If you have a habit of driving while intoxicated, then you have a reason to fear DUI checkpoints. However, law-abiding citizens have nothing to fear. DUI checkpoints are usually mounted and manned by local police departments to ensure Arizona roads are free of criminals and drunk drivers. While they may be important in law enforcement, we know that innocent civilians may be arrested by mistake. When approaching an Arizona DUI checkpoint, you should know your constitutional rights. However, you should also remember that the police also have certain rights which must be respected. The Judge’s Chamber: Law Blog takes a look at some of your rights.
Your Constitutional Rights
One of the most important constitutional rights, is the right to privacy. However, you also have the duty to provide the police with your license, registration, ID and proof of residence. Whether you’re driving while intoxicated or not, you do not need to take a breath test or field sobriety tests. In Arizona, however, your driving license may be suspended for a year if you refuse to take a breath test when requested.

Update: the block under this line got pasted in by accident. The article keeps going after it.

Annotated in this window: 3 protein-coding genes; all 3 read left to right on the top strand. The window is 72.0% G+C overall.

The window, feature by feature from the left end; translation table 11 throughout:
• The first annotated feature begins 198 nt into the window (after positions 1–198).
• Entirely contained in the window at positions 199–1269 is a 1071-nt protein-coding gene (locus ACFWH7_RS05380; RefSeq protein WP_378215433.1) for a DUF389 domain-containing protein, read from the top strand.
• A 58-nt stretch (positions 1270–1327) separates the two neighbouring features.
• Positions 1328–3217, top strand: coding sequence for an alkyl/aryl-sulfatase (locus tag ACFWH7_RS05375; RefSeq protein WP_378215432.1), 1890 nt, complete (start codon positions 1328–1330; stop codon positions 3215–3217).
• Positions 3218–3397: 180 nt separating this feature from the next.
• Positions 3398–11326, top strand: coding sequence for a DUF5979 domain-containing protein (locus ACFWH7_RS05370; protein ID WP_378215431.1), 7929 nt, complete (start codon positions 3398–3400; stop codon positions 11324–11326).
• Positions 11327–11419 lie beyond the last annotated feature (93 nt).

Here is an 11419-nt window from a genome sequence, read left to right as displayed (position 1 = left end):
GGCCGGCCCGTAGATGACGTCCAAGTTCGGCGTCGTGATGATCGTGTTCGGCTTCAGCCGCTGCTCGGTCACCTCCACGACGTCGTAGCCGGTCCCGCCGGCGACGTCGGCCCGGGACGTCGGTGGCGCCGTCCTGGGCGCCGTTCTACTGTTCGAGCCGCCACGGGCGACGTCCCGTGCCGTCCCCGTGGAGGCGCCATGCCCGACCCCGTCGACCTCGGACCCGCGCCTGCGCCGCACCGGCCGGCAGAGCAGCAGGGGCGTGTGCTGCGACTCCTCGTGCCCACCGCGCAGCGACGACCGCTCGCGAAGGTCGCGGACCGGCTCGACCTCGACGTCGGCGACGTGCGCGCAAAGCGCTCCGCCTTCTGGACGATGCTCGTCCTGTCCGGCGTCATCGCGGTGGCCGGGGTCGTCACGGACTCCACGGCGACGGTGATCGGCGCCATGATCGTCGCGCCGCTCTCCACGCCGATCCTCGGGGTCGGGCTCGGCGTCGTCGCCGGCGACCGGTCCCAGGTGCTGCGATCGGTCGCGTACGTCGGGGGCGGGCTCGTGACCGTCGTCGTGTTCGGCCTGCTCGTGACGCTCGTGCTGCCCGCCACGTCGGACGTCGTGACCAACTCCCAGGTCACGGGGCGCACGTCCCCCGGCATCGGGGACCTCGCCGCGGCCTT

You also have the right to deny the police permission to search you or your vehicle. Remember to be civil and polite when communicating with the police. If police have any reason to suspect you are intoxicated, you may be arrested and taken to the police department where they can get a warrant to test your blood alcohol content. You will then be required to comply with the warrant. A certified phlebotomist at the station will take a blood sample for testing. If your blood alcohol content is above the legal limit, you will be charged with DUI.
When you are being placed under arrest, you have the right to be informed of all your rights. Which include:
– The right to remain silent, so you should stop answering questions as soon as you’re arrested
– The right to an attorney. If you cannot afford an attorney, you should not answer questions about the case until a public attorney is appointed to handle your case
Knowing your rights is important, but knowing your obligations is much more important. After all, refusing to do something you are required to do may result in an additional charge of resisting arrest or something else. Follow us for more on law, crime and legalities.